What’s that smell?

Do you ever think about how much of your life is devoted to identifying smell? You walk in the kitchen after someone’s been cooking Brussels sprouts and ask, “What’s that smell?” You open the window early in the morning and wonder at the aroma of burning toast from some neighbor’s open window. You look for the source of phantom smells, like cigarette smoke, that don’t even exist in your house. You stick your nose in the washing machine to see if that vinegary smell comes out of it.

Do you smell that? What’s that smell?

Please use the open space below to share your first 50 words on the topic “what’s that smell?”

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Author: Virginia DeBolt

Writer and teacher who writes blogs about web education, writing practice, and pop culture.

6 thoughts on “What’s that smell?”

  1. Smell. The one sense out of the five I never thought would be missed. But the experience and contact with our world that small provides warns us, teases us, disgusts us. Smell conjures up the presence of beauty and its opposite, alerts us to culinary delights or failures. Smells inspire poetry and support scientific experiments. And yet, it’s elusive. Millions of people have lost the sense of smell.
    “What’s that smell means absolutely nothing to them.” It’s great in the presence of an agitated skunk, but not so great when accepting fragrant flowers or in the vicinity of bodily harmful smells. I don’t know about you, but until I met up with people who no longer were able to smell, did I realize that the question “What’s that smell?” isn’t inconsequential. All five of our senses are important connectors in life experience. Decisions and actions follow directly from every one of them.

  2. “What’s that smell?” my mother and I both looked at my two year old nephew. His four year old sister, brushing a doll’s hair, casually announced, “James did a poop.”

    “James,” I asked my nephew, “did you do a poo?”

    “No,” he said, reaching back to grab his backside with both hands, “I farted.” And he scampered off as thought that would prevent anyone from changing his poopy diaper.

    “It’s your turn,” my mother said, “I got him last time.”

    “OK.” James is two, and he doesn’t just stay still nad have his diaper changed. You have to catch him first, and even then, it’s a feat of strength.

  3. What’s that smell?
    Damp basements, mold,
    rotting food,
    drying mud,
    smoke from campfires and grills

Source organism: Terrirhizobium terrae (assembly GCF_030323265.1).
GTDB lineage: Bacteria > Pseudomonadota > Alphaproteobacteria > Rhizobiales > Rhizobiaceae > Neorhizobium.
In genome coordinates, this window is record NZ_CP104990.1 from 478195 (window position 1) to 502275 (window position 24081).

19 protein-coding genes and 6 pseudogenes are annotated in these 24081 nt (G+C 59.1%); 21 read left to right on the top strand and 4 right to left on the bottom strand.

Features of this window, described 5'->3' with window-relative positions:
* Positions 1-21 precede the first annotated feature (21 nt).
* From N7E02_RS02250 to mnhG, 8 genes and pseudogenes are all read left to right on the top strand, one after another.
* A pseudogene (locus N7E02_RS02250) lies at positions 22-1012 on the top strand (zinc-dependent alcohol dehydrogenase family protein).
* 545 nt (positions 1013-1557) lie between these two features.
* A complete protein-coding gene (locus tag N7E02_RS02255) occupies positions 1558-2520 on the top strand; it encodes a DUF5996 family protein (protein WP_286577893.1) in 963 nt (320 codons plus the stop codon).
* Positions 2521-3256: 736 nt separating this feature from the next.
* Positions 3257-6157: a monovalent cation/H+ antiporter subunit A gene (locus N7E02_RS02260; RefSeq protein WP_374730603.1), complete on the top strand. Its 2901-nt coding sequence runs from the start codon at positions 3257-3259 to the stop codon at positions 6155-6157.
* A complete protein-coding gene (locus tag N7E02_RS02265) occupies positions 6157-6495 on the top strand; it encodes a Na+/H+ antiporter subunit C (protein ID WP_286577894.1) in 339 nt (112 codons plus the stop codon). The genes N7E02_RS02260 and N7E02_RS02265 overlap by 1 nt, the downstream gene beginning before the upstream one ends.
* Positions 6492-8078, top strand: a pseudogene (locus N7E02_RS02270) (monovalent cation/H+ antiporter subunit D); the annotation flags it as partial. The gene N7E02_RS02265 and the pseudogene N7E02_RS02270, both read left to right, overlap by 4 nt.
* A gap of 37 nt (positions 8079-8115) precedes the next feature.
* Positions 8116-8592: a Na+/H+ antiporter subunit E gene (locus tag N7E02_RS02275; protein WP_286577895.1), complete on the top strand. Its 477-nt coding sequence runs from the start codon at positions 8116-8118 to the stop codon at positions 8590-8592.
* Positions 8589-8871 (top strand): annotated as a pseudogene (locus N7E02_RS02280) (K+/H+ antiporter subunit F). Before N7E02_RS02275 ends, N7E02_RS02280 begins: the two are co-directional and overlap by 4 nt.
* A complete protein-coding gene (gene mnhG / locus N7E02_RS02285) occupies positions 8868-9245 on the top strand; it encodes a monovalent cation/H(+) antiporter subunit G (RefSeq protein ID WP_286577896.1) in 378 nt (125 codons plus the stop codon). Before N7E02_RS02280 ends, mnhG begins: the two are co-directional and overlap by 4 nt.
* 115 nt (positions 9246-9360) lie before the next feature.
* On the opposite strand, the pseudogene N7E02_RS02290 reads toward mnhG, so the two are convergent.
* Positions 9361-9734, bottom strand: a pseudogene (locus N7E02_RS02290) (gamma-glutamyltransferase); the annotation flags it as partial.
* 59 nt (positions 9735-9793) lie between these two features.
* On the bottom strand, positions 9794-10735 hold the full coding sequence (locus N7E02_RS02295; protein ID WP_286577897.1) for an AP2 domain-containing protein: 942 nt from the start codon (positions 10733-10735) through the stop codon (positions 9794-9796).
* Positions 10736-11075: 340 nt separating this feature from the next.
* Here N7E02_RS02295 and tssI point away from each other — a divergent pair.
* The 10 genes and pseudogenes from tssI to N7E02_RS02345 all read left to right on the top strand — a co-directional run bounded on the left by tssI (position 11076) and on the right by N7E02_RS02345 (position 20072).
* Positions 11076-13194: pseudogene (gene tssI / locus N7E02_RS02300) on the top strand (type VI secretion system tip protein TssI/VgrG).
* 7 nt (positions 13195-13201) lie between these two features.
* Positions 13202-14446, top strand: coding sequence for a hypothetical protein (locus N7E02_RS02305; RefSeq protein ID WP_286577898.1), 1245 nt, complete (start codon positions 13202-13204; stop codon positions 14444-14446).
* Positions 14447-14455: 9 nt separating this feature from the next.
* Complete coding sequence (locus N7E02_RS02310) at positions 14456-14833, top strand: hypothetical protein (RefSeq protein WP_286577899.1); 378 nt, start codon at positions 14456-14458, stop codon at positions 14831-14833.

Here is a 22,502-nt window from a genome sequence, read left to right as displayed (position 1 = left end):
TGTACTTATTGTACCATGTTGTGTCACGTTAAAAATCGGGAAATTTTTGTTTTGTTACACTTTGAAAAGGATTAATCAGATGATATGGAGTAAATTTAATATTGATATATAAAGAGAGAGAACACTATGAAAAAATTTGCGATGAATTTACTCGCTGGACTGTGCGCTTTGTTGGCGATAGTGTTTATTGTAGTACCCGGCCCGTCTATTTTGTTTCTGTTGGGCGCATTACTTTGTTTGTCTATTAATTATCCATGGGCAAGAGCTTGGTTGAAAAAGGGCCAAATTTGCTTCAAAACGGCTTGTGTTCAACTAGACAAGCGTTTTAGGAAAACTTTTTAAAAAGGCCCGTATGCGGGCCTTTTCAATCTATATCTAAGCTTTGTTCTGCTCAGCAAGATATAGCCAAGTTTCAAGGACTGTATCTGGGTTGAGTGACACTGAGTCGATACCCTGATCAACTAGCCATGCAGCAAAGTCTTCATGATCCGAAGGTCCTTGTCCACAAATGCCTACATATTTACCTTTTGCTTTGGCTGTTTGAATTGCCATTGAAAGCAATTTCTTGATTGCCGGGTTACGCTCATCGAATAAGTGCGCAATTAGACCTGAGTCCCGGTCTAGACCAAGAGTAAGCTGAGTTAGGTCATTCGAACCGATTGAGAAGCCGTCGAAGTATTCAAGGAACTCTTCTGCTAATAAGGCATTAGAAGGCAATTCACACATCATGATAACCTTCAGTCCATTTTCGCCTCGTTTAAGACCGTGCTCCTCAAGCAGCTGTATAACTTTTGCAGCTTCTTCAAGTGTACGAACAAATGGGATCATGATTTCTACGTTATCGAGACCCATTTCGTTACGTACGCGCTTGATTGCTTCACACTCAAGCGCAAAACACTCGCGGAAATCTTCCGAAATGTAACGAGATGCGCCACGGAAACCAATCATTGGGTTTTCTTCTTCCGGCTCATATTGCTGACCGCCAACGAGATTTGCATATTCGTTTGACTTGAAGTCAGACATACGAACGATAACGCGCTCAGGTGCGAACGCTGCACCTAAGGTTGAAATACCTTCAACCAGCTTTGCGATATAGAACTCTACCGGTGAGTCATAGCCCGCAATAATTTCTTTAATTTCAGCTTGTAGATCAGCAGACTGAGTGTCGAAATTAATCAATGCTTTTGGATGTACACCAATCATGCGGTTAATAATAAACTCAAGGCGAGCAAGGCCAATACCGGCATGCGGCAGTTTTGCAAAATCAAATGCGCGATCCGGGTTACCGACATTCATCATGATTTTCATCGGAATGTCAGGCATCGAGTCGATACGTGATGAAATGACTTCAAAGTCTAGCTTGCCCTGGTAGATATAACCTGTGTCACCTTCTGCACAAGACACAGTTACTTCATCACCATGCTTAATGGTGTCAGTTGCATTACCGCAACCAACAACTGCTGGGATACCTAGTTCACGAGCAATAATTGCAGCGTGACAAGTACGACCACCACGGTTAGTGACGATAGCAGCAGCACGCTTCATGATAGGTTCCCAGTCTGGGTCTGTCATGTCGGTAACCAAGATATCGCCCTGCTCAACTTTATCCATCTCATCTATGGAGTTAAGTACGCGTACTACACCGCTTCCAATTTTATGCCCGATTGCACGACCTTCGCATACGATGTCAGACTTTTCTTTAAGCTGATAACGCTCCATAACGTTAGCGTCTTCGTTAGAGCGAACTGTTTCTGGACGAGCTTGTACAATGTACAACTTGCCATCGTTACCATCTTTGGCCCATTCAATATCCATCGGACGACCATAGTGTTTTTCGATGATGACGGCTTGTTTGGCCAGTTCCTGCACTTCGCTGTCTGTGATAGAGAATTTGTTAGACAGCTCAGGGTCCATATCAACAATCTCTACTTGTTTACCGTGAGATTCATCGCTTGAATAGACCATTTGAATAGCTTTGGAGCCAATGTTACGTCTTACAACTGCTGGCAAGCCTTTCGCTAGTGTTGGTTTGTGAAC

as those who lost their homes in the flood
    make do the best they can.

    They camp in tents,
    wear boots all day,
    watch for snakes,
    tear down beloved homes,
    sweat and cry and curse and hug
    and clean mud, clean mud, clean mud.

    It’s the smell of daily life
    in the flooded communities of southeastern West Virginia,
    the smell of defiance and stubbornness.
    It’s the smell of courage,
    the smell of hope
    rising from the wreckage of hundreds of lives.

  4. Some one has left the stove on,
    Milk on the boil ,forgotten
    Boiled milk burnt and charred
    Flames smothered ,gone

    Gas leaks
    with a hiss
    charred milk
    smells sick

    What is that smell?
    Forgetfulness
    carelessness
    recklessness
    perhaps all

  5. I was very anxious , nail biting to be exact as I forced myself into the dental chair. Oh how I hated dentists, a burden I carried since the age of 3 and now I was 33. This burly figure stood in the doorway as I looked him up and down I thought, he does have a kindly face. He looked at me intently and I began to shake all over. Pretty nervous huh, he said, I got just the thing. He walked over to the side table and lit what looked like a round candle. Within minutes the room was filled with this all pervasive soothing aroma. Like a miracle I began go relax. What is that smell? It is lavender and it works every time.

  6. “What’s that smell?” Yee Gads! There was a small very old neighborhood movie theatre in town. On Saturday afternoons all the kids would hustle on down to see the Three Stooges, black and white westerns, etc. That tells you how long ago it was. There weren’t many TV sets in homes just yet. As soon as we walked into the dark theatre we were assaulted by the aroma of popcorn. Of course we always bought a huge bucket to share; leaving each of us with some change for a chocolate bar. There was a feeling of excitement as we sat wiggling around in our seats for the first movie to show. As the film started to play out on the screen in front of us in the dark theatre a sudden shocking smell permeated the air. We had no clue as to what it could be. Finally, after asking here and there what it was, we were laughingly told that it was a “stink bomb” which some of the older teenage boys loved setting off in the theatre every now and then. Don’t ask what it was made of because we didn’t go as far as asking. As the female of the species, we didn’t really want to be involved in such an unladylike inquiry. We thought it was disgusting.

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